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FOX Guest: "Eventually, I learned the joys of killing ..."

Reported by Marie Therese - February 12, 2007 -

Pat Dollard is a self-described Hollywood liberal turned modern-day military hanger-on, a camp follower who is trying to expiate his hidden sins in a daily, adrenal-fueled blood-letting called the War in Iraq. He is a man who in his own words abandoned his wife and children so he could spend his time in the hot zones of the Arabian desert. "We must learn again to have a mature reverant respect for killing when it needs to be done," Dollard writes. "It is a key thing to teach our maturing children. The entire structure of the universe is entirely dependent on responsible killing. Killing, the right kind of killing, is good, a sacred responsibility - we need to become men again, to meet these responsibilities of manhood again, as a culture, and teach our children well about fighting and killing. We will have no life, no America, without them."

Before morphing into a modern-day Col. Kurtz, Dollard made millions as a Hollywood high-roller and Steven Soderbergh's agent, living a life of glamour, glitz and substance abuse, oncluding crystal meth. Raised in a very liberal, permissive home dominated by an alcoholic father, Dollard had an epiphany while embedded with the soldiers in Iraq. It would seem that he experienced a conversion the reverse of that experienced by Saul of Tarsus. Instead of hearing the voice of God telling him to stop the persecution and killing of others, Dollard's "god" instructed him to pick up a gun and blow away Iraqis.

"My first time in a combat zone, I felt like I had walked into some bizarre ultra-expensive movie set," Dollard told Evan Wright in the March 2007 issue of Vanity Fair. "I had this vivid clarity, like when I used to take LSD. I felt joy. I felt like I had a message from God. or whoever, that this is exactly what I should be doing with my life. I belong in war. I am a warrior."

From his website:

"I had about 15 employees, a wife, a daughter, and no one believed I was going to lock horns with Al Qaeda, especially because my only motivations were to keep more American civilians from dying, and to honor those who were already risking their lives for that very reason. Who does such a thing? But go I did, and like Kurtz, when I got back from the first three months, I sold the house, sold the kids, sold the car. Well, not the car. I love my H2. But I got out of the Hollywood agenting game, at a cost of about $10,000,000.00 in future income. And I had no savings. But I had to go back, to finish the work, to finish the story. There was nothing in the civilian world that provided the same sense of purpose. There was never a time when I felt like my life had much of a purpose, other than making money and indulging myself. Except for parenting. But some of us find jobs to be done that demand we not be home. I did."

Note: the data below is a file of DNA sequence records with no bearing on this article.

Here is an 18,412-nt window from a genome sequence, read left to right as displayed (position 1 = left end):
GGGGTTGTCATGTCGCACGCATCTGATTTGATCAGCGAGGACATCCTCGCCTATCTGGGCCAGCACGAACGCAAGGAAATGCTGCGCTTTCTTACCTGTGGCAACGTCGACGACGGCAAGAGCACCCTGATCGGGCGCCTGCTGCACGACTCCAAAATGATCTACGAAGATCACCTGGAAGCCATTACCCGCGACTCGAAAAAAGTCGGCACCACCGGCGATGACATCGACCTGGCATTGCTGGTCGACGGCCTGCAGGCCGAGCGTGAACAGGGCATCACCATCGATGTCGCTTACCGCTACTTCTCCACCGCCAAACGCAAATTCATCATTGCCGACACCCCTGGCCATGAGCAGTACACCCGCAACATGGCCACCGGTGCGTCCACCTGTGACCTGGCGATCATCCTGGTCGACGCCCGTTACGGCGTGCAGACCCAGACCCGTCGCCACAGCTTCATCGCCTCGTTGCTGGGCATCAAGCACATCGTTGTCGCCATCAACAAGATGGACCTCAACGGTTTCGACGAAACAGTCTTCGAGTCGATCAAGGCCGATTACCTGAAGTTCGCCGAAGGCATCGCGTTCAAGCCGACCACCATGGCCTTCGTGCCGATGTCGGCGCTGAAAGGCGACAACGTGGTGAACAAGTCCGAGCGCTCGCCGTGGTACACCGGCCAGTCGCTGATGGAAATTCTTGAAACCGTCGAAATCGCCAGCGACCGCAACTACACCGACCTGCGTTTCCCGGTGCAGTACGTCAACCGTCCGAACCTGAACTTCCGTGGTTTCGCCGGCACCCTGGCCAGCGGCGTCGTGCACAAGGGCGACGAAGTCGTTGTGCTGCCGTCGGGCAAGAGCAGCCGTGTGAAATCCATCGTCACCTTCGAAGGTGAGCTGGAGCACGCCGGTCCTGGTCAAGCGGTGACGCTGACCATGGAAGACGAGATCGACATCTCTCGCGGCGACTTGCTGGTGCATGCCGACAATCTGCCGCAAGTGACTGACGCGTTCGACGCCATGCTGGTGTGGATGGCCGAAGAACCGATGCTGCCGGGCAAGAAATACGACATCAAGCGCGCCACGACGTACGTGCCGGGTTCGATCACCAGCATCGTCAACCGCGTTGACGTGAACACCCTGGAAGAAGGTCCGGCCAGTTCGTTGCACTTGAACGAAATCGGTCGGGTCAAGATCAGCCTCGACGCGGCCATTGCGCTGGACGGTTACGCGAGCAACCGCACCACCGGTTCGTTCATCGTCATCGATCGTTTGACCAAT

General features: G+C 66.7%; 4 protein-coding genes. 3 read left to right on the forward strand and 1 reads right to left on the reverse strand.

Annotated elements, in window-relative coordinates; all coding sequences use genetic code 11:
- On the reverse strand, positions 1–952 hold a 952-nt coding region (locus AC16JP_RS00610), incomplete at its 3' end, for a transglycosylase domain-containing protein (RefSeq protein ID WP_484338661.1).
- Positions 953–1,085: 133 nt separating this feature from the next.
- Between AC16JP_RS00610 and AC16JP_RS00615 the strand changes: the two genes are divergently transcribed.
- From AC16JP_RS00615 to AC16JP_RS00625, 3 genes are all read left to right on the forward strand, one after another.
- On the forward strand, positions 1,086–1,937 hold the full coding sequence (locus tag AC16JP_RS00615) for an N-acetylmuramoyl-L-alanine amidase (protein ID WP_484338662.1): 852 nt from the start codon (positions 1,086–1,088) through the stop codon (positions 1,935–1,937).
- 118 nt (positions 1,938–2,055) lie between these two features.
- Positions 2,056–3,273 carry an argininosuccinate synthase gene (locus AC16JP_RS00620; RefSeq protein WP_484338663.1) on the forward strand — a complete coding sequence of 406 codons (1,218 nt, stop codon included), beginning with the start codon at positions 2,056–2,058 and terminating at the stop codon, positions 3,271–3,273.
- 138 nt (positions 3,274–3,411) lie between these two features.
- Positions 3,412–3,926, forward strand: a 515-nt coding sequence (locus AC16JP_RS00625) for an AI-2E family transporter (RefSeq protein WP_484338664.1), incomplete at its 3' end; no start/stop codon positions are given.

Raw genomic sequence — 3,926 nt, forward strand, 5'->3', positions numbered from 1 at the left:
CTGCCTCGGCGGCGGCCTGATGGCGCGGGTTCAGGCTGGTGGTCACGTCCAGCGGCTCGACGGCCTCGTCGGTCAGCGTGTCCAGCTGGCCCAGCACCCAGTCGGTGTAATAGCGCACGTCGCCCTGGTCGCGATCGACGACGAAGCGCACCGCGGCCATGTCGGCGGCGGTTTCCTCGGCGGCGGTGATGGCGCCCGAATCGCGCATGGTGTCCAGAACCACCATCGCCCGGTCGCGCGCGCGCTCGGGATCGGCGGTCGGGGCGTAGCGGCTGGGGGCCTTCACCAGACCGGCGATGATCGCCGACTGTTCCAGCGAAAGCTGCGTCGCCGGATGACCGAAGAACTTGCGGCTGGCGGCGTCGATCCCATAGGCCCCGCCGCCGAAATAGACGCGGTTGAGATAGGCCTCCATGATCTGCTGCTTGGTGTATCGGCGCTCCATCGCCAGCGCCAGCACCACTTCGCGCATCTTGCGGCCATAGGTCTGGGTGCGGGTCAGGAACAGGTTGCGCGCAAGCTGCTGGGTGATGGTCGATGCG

Now that he worships at the altar of Death, Dollard has thoroughly and completely renounced the Christian ethos for a code of behavior far more in line with the Roman army of two thousand years ago.

He writes: "People used to criticize Reagan for being out of touch with the times and pining for a bygone era whose mores no longer fit the times. Well that torch has been passed - it has been passed to liberals who pine for the bygone era of the 70's and it's admirable, but childlike views of the world. We cannot live in a world that we arrogantly demand to be: we must live in the world that nature has actually given us. And a man unwilling to fight and kill is not a man. As I said, we must teach our children well. The era of the morally imbiguous anti-hero is over. The era of the hero is in, and not for trendy reasons, but reasons of survival, and protection of our children, our systems, our freedoms."